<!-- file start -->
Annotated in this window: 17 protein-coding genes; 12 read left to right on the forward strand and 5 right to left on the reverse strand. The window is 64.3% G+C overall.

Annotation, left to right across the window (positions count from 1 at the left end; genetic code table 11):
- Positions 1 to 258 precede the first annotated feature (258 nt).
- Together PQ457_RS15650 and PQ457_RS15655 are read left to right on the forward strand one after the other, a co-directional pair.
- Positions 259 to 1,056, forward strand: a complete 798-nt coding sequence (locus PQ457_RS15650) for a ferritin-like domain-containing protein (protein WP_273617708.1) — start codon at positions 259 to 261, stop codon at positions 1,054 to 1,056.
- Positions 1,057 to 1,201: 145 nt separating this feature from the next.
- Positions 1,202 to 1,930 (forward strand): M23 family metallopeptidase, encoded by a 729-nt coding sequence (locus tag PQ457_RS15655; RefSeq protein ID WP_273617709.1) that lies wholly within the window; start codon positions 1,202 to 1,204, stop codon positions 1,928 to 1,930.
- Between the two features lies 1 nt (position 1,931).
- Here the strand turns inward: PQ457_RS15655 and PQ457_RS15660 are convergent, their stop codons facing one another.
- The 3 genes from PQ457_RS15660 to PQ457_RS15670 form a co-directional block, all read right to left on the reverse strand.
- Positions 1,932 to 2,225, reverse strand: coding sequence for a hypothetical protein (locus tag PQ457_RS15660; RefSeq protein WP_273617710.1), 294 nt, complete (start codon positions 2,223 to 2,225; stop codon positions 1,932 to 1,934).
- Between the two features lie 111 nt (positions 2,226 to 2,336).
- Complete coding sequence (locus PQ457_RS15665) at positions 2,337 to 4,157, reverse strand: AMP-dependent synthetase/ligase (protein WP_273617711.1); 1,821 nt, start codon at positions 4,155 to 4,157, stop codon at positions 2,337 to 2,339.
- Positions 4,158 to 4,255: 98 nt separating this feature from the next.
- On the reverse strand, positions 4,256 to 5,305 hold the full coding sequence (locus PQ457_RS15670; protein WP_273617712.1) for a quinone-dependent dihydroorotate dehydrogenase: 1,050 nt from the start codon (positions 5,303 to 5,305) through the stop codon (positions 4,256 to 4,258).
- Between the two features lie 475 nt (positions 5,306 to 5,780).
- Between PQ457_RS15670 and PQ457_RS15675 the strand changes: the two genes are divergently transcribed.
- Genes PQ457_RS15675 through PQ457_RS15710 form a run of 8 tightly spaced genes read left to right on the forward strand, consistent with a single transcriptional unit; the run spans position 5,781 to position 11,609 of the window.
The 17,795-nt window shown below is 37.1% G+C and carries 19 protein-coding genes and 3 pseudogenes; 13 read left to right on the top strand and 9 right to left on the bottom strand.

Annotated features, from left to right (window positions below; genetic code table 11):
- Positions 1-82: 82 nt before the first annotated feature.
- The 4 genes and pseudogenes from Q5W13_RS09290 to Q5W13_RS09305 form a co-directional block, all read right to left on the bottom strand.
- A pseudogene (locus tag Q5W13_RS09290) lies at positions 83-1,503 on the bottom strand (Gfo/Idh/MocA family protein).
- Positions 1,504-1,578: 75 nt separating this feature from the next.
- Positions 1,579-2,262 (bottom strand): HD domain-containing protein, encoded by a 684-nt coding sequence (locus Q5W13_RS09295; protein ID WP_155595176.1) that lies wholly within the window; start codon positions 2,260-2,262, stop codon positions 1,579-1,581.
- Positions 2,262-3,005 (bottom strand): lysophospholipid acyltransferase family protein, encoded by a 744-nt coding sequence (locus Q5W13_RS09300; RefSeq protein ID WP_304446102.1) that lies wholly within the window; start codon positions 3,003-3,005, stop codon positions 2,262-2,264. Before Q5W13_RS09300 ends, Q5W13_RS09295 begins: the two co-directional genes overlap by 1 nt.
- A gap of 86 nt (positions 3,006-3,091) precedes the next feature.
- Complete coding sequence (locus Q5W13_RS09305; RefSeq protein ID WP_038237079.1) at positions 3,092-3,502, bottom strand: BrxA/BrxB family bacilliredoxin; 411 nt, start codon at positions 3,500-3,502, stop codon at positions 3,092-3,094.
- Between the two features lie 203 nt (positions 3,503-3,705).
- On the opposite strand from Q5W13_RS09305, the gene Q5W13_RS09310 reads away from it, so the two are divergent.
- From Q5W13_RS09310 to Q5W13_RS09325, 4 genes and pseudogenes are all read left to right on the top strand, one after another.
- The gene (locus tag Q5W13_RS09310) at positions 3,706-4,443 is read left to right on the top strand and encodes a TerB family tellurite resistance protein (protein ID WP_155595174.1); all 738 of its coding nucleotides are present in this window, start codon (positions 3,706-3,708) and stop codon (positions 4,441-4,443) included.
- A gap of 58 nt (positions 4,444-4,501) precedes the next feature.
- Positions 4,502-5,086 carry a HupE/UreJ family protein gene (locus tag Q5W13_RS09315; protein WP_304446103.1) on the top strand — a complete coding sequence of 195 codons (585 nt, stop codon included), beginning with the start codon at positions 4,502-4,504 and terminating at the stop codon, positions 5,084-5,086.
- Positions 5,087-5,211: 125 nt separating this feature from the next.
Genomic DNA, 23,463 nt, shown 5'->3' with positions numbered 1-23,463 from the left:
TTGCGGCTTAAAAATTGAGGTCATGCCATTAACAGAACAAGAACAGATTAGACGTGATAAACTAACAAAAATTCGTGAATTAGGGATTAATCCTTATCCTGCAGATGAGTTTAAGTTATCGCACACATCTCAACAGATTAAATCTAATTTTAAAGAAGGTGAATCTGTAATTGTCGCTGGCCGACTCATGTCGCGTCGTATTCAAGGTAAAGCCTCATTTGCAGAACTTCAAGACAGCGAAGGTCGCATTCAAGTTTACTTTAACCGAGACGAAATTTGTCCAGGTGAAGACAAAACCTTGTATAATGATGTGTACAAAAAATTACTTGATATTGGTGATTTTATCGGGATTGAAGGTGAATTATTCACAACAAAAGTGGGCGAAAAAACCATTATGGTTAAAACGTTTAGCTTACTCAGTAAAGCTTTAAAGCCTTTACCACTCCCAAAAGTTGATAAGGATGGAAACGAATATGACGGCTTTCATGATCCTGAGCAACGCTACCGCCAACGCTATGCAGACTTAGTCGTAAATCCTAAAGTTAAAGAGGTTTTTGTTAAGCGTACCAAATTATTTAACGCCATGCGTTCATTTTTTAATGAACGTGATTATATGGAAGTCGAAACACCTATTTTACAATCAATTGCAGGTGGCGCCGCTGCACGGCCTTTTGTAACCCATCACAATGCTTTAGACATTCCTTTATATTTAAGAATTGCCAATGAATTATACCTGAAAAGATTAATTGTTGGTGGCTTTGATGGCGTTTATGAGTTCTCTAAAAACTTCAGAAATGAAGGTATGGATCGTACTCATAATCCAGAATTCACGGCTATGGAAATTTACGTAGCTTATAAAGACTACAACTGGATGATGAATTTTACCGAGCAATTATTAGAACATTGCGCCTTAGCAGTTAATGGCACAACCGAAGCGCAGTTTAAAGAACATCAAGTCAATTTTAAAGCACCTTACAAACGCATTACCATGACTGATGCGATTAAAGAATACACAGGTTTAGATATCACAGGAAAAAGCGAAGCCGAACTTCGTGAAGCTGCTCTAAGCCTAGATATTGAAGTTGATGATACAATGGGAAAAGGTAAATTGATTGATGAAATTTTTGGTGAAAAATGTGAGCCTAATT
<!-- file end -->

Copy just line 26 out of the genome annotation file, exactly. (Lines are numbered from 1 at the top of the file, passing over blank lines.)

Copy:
- Positions 2,262-3,005 (bottom strand): lysophospholipid acyltransferase family protein, encoded by a 744-nt coding sequence (locus Q5W13_RS09300; RefSeq protein ID WP_304446102.1) that lies wholly within the window; start codon positions 3,003-3,005, stop codon positions 2,262-2,264. Before Q5W13_RS09300 ends, Q5W13_RS09295 begins: the two co-directional genes overlap by 1 nt.